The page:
Figure 1: (a) Radio dense lesion with irregular spiculated margins in the upper outer quadrant breast; (b) contrast enhanced computed tomography (CECT) breast shows an enhancing mass in right breast; (c) CECT neck showed a discrete enhancing mass in the left thyroid extending across midline

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Figure 2: Breast and axilla FNA revealed (a) duct epithelial cells showing moderate to abundant cytoplasm in hemorrhagic background (PAP; 200×). (b) Pleomorphic cells clusters with intervening pink stromal material (Giemsa; 400×). (c) Tumor cells show prominent nucleoli owed (Giemsa; 400×). Cell block smears revealed cellular polygonal cell clusters. (d) (H and E; 40×). (e and f) (H and E; 400×). Trucut breast biopsy: (g) pleomorphic nests of epithelial cells showing high-grade nuclear atypia (H and E; 100×). (h) Cell clusters had moderate eosinophilic to foamy cytoplasm (H and E; 400×). (i) IHC for ER, PR, and Her2neu was negative

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Figure 3: Thyroid FNA revealed cellular aspirate comprising tubules and balls of follicular epithelial cells: (a) (PAP; 100×), (b) (PAP; 200×), (c) anatomical borders in follicular sheets (PAP; 100×); (d) follicular cell sheets in a hemorrhagic background (Giemsa; 200×); (e) nuclear crowding, grooves, and pleomorphism evident (Giemsa; 400×); (f) intranuclear inclusions were noted in many of the nuclei (Giemsa; 400×); (g) cell block smears (H and E; 100×); (h) thyroid resection section: papillae lined by nuclei showing clearing and evident grooving (H and E; 400×); (i) intranuclear inclusions (H and E; 400×)

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The association between thyroid disorders and breast neoplasms has been a matter of debates for decades. Recent papers have highlighted the complex interplay by demonstrating that on one hand, L-thyroxine, T4, has a proliferative effect in vitro on breast cancer cells, and even in the absence of estrogen, thyroid hormone can promote nuclear estrogen receptor-α (ERα)-dependent proliferation of breast cancer cells bearing this receptor. On the other hand, clinical evidence exists establishing beneficial effects of hypothyroidism on the course of breast cancer.[4] Nio et al. in their large-scale observational study found that patients with thyroid disorders (thyroid cancer, adenoma, or adenomatous goiter) had an increase incidence of developing breast cancer; however, vice versa was not true.[5]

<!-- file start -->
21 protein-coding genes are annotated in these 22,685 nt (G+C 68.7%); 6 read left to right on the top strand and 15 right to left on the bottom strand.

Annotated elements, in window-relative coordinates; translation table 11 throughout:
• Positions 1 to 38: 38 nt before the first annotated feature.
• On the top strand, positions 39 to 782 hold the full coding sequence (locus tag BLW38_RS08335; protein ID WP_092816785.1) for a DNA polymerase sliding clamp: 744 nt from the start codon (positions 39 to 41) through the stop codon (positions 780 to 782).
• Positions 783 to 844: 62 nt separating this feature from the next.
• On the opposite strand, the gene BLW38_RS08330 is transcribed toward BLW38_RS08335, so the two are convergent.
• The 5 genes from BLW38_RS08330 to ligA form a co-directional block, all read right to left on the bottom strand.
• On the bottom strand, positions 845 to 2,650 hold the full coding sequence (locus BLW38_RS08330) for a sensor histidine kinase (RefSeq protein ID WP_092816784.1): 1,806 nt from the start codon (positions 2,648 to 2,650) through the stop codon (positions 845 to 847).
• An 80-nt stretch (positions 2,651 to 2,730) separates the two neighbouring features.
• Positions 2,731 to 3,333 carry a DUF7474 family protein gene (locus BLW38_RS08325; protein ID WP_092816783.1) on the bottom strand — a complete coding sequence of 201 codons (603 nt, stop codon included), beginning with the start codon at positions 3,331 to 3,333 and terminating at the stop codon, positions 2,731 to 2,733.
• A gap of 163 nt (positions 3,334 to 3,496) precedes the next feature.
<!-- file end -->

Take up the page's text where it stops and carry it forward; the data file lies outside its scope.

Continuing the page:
Several key factors have been attributed to this mosaic entanglement between thyroid and breast. A beneficial role of thyroid peroxidase antibodies (TPOAbs) in patients with breast cancer has been demonstrated in few studies with a potential for targeted therapy.[6] Interestingly, Nielsen et al. attributed shared genetic susceptibility as observed by germline mutation in the tumor suppressor gene, PTEN, succinate dehydrogenase (SDHx), and KLLN to be the link between these two organs.[7] An underrecognized role of multiorgan cancer susceptibility gene, CHEK2, is also suspected in multiorgan carcinogenesis and responsible for defective DNA damage repair.[8]